In his 2015 People interview, Pitzen said that Fry-Pitzen had taken medications for depression in the past, but he couldn’t understand what might have motivated her to take his son.

He said, “Depression is a sickness. It’s something that has to be treated. It can’t be ignored.”

He added, “I forgive, but it’s going to take a lot to get over this. It’s taken a lot of therapy, and a lot of searching and going through it day after day after day, to learn that it wasn’t my fault; she had planned this for a while. ‘Cause you just don’t do something like this without having some plan that goes along with it.”


5. The Boy Who Claims to Be Timmothy Pitzen Said He Was Held Hostage by Two People for Seven Years

Timmothy Pitzen case: Boy tells woman on Newport street he escaped from kidnappersThe FBI and local authorities are working to verify a boy's claim that he's a child who went missing in 2011 and he'd just escaped from a pair of kidnappers when he encountered police Wednesday morning. The boy told Campbell County, Kentucky, authorities that he is 14-year-old Timmothy Pitzen, and that two kidnappers had been holding him for seven years, according to a Sharonville, Ohio, police report. He told authorities that he escaped and kept running.2019-04-03T23:28:09.000Z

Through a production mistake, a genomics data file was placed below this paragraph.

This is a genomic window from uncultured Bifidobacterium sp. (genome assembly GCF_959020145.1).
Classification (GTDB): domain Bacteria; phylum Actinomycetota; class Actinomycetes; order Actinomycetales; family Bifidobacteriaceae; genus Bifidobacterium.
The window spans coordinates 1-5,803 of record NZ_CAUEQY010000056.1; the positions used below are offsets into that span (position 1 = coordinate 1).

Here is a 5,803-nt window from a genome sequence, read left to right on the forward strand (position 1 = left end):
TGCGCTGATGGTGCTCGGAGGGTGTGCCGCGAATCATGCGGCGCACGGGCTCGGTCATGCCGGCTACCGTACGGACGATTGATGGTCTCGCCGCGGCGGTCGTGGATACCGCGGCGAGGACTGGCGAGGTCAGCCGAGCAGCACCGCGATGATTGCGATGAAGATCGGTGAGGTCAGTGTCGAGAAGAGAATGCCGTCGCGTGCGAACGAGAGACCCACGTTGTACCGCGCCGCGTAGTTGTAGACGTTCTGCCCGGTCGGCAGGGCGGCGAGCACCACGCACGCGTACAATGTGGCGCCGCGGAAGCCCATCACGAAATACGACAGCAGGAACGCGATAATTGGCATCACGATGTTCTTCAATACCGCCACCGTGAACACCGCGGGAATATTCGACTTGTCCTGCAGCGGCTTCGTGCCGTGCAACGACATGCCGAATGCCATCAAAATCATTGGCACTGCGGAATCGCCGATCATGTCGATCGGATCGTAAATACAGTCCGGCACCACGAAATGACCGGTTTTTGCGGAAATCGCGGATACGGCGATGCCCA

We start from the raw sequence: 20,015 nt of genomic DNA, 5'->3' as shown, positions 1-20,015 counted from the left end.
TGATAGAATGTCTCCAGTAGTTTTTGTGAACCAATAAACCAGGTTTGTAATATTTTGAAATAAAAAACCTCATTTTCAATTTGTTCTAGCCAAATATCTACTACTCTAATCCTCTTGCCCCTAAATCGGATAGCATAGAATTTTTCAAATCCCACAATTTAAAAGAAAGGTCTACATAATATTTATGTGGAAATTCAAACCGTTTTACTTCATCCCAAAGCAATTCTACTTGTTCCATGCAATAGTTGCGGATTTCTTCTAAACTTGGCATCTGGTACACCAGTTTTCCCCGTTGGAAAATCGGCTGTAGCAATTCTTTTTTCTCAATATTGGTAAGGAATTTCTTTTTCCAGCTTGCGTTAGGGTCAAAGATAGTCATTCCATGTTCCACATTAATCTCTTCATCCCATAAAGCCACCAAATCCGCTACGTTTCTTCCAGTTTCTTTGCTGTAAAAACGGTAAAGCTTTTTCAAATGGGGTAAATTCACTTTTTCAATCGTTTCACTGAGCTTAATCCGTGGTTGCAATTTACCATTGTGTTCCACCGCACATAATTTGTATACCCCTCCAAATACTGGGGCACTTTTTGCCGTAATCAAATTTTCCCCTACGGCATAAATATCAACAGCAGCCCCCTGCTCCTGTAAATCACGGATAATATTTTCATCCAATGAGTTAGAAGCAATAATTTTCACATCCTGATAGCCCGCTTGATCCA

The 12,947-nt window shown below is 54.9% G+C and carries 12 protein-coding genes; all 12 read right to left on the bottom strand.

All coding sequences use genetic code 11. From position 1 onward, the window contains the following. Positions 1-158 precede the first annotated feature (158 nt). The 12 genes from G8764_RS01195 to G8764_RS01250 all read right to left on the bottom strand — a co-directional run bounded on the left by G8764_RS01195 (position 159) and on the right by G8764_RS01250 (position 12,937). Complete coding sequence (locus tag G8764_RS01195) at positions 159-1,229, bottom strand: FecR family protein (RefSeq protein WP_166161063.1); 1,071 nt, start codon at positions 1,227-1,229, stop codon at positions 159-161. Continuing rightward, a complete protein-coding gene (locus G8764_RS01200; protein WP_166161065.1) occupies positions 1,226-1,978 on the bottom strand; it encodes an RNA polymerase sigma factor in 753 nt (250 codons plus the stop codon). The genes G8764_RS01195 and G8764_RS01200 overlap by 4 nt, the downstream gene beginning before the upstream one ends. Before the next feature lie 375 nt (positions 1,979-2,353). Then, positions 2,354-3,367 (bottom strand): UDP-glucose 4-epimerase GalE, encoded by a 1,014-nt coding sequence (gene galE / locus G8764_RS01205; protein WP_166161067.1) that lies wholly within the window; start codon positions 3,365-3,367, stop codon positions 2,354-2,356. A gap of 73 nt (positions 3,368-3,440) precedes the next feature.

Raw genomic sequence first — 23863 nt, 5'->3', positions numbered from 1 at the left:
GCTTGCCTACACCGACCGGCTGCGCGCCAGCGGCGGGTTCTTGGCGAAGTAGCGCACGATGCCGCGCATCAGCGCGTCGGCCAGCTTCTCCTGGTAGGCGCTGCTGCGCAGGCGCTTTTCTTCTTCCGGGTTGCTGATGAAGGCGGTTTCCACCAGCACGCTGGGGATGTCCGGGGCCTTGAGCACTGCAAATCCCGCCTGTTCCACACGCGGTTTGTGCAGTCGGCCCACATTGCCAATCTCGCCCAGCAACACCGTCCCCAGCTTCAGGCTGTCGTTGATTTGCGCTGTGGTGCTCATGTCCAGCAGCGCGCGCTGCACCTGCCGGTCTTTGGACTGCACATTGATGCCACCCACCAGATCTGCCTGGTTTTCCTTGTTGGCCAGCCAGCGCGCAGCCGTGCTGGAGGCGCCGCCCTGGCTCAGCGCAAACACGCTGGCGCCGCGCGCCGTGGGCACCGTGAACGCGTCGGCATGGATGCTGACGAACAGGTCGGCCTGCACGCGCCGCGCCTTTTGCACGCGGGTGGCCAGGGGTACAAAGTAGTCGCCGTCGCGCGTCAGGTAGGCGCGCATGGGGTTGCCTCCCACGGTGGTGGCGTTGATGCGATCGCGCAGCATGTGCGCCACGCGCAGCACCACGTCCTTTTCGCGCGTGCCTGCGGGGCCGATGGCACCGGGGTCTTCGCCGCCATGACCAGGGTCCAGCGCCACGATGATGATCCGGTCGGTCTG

The 14-year-old boy who claimed to be Timmothy Pitzen was found in Newport, Kentucky, after he told a woman he had been held hostage by two individuals for seven years. The FBI has not provided an explanation for who the boy really is, now that it’s confirmed he’s not Timmothy.

Per NBC News, the boy told investigators that he had escaped his two kidnappers where they were staying in a Red Roof Inn in Sharonville Ohio. When he escaped, he ran across a bridge to Kentucky, per the network.

After news broke of the potential return of Timmothy, Anderson, his grandmother, reiterated the hope she and Timmothy’s father and many others have held onto for all these years. To CBS Chicago, she gave her one message to her grandson: “That we never stopped looking for him. We are thinking about him, and we love him, and we will do everything to get him back to a good life.”